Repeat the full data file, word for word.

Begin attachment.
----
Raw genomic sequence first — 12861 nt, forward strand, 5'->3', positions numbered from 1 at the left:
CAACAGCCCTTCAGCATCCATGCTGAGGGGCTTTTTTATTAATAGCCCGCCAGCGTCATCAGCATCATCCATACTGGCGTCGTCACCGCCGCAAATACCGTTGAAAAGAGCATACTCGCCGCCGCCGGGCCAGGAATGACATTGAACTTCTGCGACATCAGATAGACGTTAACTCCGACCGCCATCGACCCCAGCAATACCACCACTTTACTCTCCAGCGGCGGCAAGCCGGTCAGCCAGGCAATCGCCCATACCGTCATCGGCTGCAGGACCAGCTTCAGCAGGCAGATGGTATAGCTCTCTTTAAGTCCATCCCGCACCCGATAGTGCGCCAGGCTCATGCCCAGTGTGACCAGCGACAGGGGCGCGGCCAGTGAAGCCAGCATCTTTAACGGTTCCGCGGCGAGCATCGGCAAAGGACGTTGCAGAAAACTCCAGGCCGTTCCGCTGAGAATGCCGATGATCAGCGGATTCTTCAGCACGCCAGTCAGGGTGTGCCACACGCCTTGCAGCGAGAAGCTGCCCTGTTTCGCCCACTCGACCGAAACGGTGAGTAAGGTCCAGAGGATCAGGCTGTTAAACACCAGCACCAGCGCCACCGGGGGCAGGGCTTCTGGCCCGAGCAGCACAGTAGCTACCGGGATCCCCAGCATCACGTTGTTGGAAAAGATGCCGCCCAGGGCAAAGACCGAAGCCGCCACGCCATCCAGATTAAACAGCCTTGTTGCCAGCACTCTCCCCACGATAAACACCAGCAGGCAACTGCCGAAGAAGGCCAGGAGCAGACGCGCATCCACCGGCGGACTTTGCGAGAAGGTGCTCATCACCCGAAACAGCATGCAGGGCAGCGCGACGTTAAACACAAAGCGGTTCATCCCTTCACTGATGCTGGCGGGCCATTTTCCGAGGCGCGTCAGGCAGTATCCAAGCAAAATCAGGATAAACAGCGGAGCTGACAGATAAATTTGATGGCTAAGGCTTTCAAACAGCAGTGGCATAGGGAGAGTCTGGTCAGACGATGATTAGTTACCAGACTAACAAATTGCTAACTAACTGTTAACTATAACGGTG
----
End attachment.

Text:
Raw genomic sequence first — 12861 nt, forward strand, 5'->3', positions numbered from 1 at the left:
CAACAGCCCTTCAGCATCCATGCTGAGGGGCTTTTTTATTAATAGCCCGCCAGCGTCATCAGCATCATCCATACTGGCGTCGTCACCGCCGCAAATACCGTTGAAAAGAGCATACTCGCCGCCGCCGGGCCAGGAATGACATTGAACTTCTGCGACATCAGATAGACGTTAACTCCGACCGCCATCGACCCCAGCAATACCACCACTTTACTCTCCAGCGGCGGCAAGCCGGTCAGCCAGGCAATCGCCCATACCGTCATCGGCTGCAGGACCAGCTTCAGCAGGCAGATGGTATAGCTCTCTTTAAGTCCATCCCGCACCCGATAGTGCGCCAGGCTCATGCCCAGTGTGACCAGCGACAGGGGCGCGGCCAGTGAAGCCAGCATCTTTAACGGTTCCGCGGCGAGCATCGGCAAAGGACGTTGCAGAAAACTCCAGGCCGTTCCGCTGAGAATGCCGATGATCAGCGGATTCTTCAGCACGCCAGTCAGGGTGTGCCACACGCCTTGCAGCGAGAAGCTGCCCTGTTTCGCCCACTCGACCGAAACGGTGAGTAAGGTCCAGAGGATCAGGCTGTTAAACACCAGCACCAGCGCCACCGGGGGCAGGGCTTCTGGCCCGAGCAGCACAGTAGCTACCGGGATCCCCAGCATCACGTTGTTGGAAAAGATGCCGCCCAGGGCAAAGACCGAAGCCGCCACGCCATCCAGATTAAACAGCCTTGTTGCCAGCACTCTCCCCACGATAAACACCAGCAGGCAACTGCCGAAGAAGGCCAGGAGCAGACGCGCATCCACCGGCGGACTTTGCGAGAAGGTGCTCATCACCCGAAACAGCATGCAGGGCAGCGCGACGTTAAACACAAAGCGGTTCATCCCTTCACTGATGCTGGCGGGCCATTTTCCGAGGCGCGTCAGGCAGTATCCAAGCAAAATCAGGATAAACAGCGGAGCTGACAGATAAATTTGATGGCTAAGGCTTTCAAACAGCAGTGGCATAGGGAGAGTCTGGTCAGACGATGATTAGTTACCAGACTAACAAATTGCTAACTAACTGTTAACTATAACGGTG